Marcy kept feeling more irritated. Since defeating King Malcolm those short months ago Larry’s behavior had changed markedly. Initially Marcy chalked it up to ego. Yet, there was something odd about Larry. For instance, he used to say he liked that she couldn’t be told what to do, but lately he would say things to her like: “maybe that’s enough;” or, “I don’t think that Milwaukee gig is such a good idea.” There is something truly odd about a binge-drinking-brawler telling someone not to have a ninth beer.
At first Marcy let it slide. Let the big dog chew on his bone. However, things really started grating on her nerves when she started suspecting Larry was involving the whole crew in his personal booze-duels unnecessarily. She didn’t really know why other than a suspicion it kept her close. He always seemed to be watching her, keeping an eye on what she drank, smoked, or snorted, all the while letting the others run straight into brick walls... sometimes literally. In a way, it was beginning to feel like having her dad around, though Larry pinched far less of her drugs than her old man used to.
Even worse, the constant drink-fights were taking a toll on her band. Sophie D. passed out in the middle of a bass solo. Not even drunk, she was just dead tired. George C. kept falling out of the pocket, and Jeanie X, well, at one knockdown brawl Jeanie went into a state of quantum disarray, her very atoms scattering causing her to disappear. Fortunately she reassembled outside the bar twenty minutes, running inside shouting, “I have seen the dragon queen, and we are all going to burn!”
“I’m just saying you could fight your own battles. You don’t always have to involve us,” Marcy said.
Larry frowned and nodded, “I just feel safer with you guys close.”
Marcy patted him on the cheek, “You are such a pussy.”
Larry said, “You’re right.”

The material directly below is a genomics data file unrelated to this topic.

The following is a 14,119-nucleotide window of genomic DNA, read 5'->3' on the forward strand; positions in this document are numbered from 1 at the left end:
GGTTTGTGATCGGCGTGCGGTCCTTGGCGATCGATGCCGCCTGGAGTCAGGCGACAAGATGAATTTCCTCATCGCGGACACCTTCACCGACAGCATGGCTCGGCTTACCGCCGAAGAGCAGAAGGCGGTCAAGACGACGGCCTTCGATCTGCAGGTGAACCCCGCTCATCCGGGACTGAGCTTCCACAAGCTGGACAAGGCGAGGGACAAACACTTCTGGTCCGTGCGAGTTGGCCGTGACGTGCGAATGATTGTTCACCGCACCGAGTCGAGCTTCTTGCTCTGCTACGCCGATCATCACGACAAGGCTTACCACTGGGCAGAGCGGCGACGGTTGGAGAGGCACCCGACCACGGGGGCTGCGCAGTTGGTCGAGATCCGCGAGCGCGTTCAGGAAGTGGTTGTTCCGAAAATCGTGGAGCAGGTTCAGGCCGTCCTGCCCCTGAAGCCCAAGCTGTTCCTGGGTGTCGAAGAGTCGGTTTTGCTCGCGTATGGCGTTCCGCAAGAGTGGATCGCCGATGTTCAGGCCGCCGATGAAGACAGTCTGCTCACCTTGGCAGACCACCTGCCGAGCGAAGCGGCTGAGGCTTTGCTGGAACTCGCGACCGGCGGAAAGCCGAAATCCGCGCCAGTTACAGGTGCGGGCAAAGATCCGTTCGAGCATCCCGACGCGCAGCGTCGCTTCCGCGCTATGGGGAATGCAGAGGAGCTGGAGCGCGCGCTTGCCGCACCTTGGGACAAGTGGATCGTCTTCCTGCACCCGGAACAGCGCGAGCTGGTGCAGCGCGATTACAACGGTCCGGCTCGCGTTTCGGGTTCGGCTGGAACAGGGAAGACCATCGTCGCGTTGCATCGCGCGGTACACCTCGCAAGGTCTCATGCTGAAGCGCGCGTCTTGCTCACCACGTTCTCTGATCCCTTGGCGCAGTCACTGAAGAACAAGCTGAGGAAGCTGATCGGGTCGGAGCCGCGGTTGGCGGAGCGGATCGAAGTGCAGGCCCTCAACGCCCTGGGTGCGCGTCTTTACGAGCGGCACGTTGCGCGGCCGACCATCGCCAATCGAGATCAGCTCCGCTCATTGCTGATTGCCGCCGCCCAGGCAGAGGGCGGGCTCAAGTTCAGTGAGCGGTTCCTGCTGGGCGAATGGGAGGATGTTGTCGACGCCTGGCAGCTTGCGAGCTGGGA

Marcy winked, “Of course I am.”
She kissed him then hurried on stage. The crowd cheered. The bar’s windows flexed from the shouts. If nothing else the pub crawl brawls had garnered a larger following for LSDelight.
Larry sat at the bar sucking down a cold pint. He saw nothing wrong with his current situation. As long as he kept Marcy close at hand there was no chance of her overdoing anything. He’d already killed that Milwaukee gig where she’d died the first time. Sure, the band was pissed, but they got over it once his new reputation as king of the drink-fighters got them more shows. In addition, he made them a pile of money betting on the Hawks to win the Stanley cup, and being from the future gave him plenty of other gambling options to keep the cash coming.
Marcy chugged on her guitar as she sang in a soft purr, “Give me a lie so I can survive the night…” – Jeanie X. cut off the purr with a guitar squeal, Sophie slammed her bass, and George hammered; Marcy shifted tempo, and the purr turned to a snarl – “I don’t want to see you cut me. It ain’t so pretty. You do it deeply…”
Someone bumped into Larry causing him to spill his beer.
“Sorry. Oh, I’m so sorry.”
Larry blinked, “Ann?”
The little blonde smiled, “I’m sorry. Do I know you?”
“Larry. It’s Larry…” he trailed off. In this reality she didn’t know him. He’d never met his wife. He shook his head, “My bad. You reminded me of someone I know.”
“Thanks?” Ann blushed. He remembered how she did that whenever she felt nervous. So he decided to put her at ease:
“You’re much cuter than her. At least the way I remember her.” And he found himself realizing it was true. Larry’d gotten so used to Ann he hadn’t really seen his wife in years.
Ann looked away, trying to hide her smile. She shouted over the guitar solo, “That’s very nice of you.”
He felt compelled to ask a question, so leaned in to talk into her ear, “You don’t seem like the kind of person comes to this kind of show, or am I wrong?”
Ann shook her head. They shifted so she could talk into his ear, “Not usually, but my friends said we had to see this band. They’ve got a pretty big following.”
Larry smiled. He never suspected this side to his wife, a lady willing to plunge into dive bars after hard rocking bands. He started to wonder (worry) if, perhaps, he’d killed off a part of her with his own quest for banality.
Ann said, “I like to try new things. Even if they aren’t fun at least you can say, ‘Hey, I was there. I can be fun.’”